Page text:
Dr. Scott Harding: The Nutrition and Lifestyle Lab has several different research themes that focus on human nutrition and health. Theme 1. Sugars. We have projects that focus on how sugars get metabolized and contribute to changes in sleep, activity and how the body processes other nutrients. We also have a project that is studying the sugar sweetened beverage tax implementation in NL. Theme 2. Sleep. We have two on-going human clinical studies that are investigating the role sleep quality has on food choices and how other lifestyle factors like screen time and shift work affect sleep. Theme 3. Sea Urchin Aquaculture. We have a project that is studying the viability of sea urchin aquaculture in NL, looking specifically at dietary and genomic factors that might affect production quality. Theme 4. Omega-3 Fatty Acids. We have an ongoing project that focuses on dietary omega-3 fatty acids and how the body digests, absorbs, and distributes these fats under varied dietary conditions. We have 1) animal experiment and wet lab projects, 2) systematic and scoping review projects, and 3) public health projects available.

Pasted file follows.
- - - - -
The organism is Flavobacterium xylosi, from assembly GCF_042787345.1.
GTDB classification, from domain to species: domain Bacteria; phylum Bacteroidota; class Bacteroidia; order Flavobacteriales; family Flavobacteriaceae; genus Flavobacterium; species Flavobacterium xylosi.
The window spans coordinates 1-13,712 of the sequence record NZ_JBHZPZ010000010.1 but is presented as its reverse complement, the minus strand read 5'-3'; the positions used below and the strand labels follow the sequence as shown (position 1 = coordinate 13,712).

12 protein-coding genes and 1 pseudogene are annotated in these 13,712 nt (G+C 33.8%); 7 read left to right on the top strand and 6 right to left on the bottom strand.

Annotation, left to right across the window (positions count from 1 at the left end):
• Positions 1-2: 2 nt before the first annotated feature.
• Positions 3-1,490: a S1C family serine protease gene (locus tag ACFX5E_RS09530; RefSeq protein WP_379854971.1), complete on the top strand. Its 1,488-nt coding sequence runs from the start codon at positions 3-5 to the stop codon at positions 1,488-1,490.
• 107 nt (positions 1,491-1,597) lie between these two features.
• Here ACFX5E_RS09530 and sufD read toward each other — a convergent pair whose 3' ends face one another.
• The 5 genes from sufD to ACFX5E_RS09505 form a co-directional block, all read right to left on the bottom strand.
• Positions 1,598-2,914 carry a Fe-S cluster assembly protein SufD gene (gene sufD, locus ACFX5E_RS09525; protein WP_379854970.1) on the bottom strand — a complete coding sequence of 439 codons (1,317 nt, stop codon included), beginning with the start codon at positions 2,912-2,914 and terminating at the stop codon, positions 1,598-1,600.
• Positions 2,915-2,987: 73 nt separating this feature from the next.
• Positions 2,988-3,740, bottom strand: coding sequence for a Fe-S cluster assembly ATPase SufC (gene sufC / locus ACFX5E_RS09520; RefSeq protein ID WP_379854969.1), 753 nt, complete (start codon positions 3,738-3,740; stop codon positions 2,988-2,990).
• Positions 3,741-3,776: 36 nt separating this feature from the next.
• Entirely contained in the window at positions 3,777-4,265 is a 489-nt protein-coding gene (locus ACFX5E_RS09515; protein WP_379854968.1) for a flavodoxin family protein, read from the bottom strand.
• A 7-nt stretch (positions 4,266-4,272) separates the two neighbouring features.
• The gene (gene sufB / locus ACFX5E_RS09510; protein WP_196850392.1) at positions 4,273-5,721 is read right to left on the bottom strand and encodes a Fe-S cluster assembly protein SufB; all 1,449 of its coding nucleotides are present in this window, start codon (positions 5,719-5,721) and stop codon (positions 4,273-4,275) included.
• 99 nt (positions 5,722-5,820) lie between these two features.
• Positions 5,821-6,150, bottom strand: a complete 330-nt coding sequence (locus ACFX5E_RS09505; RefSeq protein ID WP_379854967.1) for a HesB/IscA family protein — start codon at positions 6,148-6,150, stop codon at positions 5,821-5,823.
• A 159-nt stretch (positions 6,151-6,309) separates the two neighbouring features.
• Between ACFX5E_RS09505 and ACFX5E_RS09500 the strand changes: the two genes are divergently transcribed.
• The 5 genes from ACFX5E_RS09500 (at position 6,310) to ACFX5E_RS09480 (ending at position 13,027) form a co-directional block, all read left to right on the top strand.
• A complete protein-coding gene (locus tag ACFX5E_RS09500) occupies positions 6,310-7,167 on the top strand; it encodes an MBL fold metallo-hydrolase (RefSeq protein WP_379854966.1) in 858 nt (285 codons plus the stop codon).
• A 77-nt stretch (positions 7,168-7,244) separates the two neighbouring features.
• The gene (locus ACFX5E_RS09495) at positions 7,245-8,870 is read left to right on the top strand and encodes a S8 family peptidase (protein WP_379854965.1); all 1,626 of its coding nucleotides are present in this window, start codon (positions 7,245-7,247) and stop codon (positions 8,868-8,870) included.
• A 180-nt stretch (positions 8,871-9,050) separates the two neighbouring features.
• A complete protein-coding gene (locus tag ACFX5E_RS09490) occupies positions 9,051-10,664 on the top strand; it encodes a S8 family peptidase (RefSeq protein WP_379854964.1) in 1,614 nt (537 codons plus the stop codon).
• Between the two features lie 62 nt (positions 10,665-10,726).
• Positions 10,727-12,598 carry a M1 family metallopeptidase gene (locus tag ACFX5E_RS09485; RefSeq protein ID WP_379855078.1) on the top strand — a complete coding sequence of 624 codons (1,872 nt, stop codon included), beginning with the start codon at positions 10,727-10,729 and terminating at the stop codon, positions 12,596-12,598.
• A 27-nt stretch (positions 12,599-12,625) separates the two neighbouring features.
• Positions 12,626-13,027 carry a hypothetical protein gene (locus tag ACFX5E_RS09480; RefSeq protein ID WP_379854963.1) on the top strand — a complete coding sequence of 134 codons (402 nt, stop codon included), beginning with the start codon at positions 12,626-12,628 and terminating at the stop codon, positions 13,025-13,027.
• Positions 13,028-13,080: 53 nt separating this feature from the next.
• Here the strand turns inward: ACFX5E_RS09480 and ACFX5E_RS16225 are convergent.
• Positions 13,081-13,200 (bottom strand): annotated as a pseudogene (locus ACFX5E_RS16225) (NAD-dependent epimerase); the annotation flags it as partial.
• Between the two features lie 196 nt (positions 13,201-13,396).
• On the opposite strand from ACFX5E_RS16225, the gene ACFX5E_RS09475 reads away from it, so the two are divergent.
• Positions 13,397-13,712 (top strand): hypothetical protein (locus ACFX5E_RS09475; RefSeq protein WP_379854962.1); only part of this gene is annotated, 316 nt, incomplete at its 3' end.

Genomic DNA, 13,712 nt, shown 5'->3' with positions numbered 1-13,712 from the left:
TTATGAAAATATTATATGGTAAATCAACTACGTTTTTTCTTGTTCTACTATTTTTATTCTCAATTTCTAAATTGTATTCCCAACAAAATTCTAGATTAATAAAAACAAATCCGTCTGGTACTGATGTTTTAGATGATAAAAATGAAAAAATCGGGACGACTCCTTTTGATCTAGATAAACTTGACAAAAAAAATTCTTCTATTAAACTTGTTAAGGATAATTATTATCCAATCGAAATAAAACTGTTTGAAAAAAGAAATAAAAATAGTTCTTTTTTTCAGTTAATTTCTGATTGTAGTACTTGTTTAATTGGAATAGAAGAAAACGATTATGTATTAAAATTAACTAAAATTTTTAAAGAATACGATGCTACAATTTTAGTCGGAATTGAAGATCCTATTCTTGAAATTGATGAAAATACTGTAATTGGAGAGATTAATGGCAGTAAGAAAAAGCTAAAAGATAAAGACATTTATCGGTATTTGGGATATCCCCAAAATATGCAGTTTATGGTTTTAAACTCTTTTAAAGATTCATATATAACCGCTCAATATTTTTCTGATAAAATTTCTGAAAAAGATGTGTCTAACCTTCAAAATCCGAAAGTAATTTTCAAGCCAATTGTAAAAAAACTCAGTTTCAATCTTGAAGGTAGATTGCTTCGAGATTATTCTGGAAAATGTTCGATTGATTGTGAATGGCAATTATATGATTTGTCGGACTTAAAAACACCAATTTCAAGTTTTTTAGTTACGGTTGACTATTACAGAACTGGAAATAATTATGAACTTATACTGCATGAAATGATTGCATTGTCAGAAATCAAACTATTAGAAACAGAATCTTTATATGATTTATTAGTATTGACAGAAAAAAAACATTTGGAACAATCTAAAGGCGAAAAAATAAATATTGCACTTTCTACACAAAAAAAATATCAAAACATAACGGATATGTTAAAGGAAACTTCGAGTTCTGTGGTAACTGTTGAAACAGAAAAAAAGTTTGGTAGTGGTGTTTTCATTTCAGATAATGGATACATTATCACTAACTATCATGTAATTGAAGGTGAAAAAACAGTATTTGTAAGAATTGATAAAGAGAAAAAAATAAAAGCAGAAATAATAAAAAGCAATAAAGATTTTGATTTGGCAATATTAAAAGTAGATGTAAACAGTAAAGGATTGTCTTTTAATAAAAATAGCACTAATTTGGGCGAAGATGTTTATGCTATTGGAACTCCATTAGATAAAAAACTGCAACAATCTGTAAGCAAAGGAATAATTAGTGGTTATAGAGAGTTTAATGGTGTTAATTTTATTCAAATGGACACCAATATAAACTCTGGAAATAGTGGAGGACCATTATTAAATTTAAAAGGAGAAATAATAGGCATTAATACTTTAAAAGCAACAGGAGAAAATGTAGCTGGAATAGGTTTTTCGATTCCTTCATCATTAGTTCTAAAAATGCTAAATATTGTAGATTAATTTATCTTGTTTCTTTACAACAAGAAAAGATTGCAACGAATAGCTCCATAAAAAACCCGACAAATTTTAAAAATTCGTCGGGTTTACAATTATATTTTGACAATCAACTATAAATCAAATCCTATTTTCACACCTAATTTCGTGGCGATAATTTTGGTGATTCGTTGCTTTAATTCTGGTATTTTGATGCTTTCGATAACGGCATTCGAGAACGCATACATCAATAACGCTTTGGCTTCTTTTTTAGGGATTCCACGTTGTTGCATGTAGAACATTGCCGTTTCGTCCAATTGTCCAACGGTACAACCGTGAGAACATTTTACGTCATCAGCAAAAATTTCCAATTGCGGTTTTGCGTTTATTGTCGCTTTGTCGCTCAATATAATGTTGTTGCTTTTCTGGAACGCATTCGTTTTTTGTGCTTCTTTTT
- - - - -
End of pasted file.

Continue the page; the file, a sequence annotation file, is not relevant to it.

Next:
Dr. Kakumani Lab works on small RNAs in post-transcriptional gene silencing. Small RNAs are short duplex RNA molecules, essential for cell homeostasis and development in animals. Changes in their expression and activity are linked to multiple human diseases including cancer and neurodegeneration. Our research program aims to identify and characterize proteins that influence small RNA function in the control of the expression of protein-coding and non-coding genes. Here, we employ animal and human cell lines along with Next Generation Sequencing and biochemical research techniques such as RNA-Immunoprecipitation, RT-qPCR based TaqMan assays to investigate the involvement of these putative candidates in small RNA biogenesis and target repression. Further, we explore the consequence of this regulation (both in vitro and in vivo) in cell proliferation, differentiation, and death - the phenomena associated with various human illnesses. Dr. Kakumani is interested in supervising thesis style options and some projects may involve co-supervision.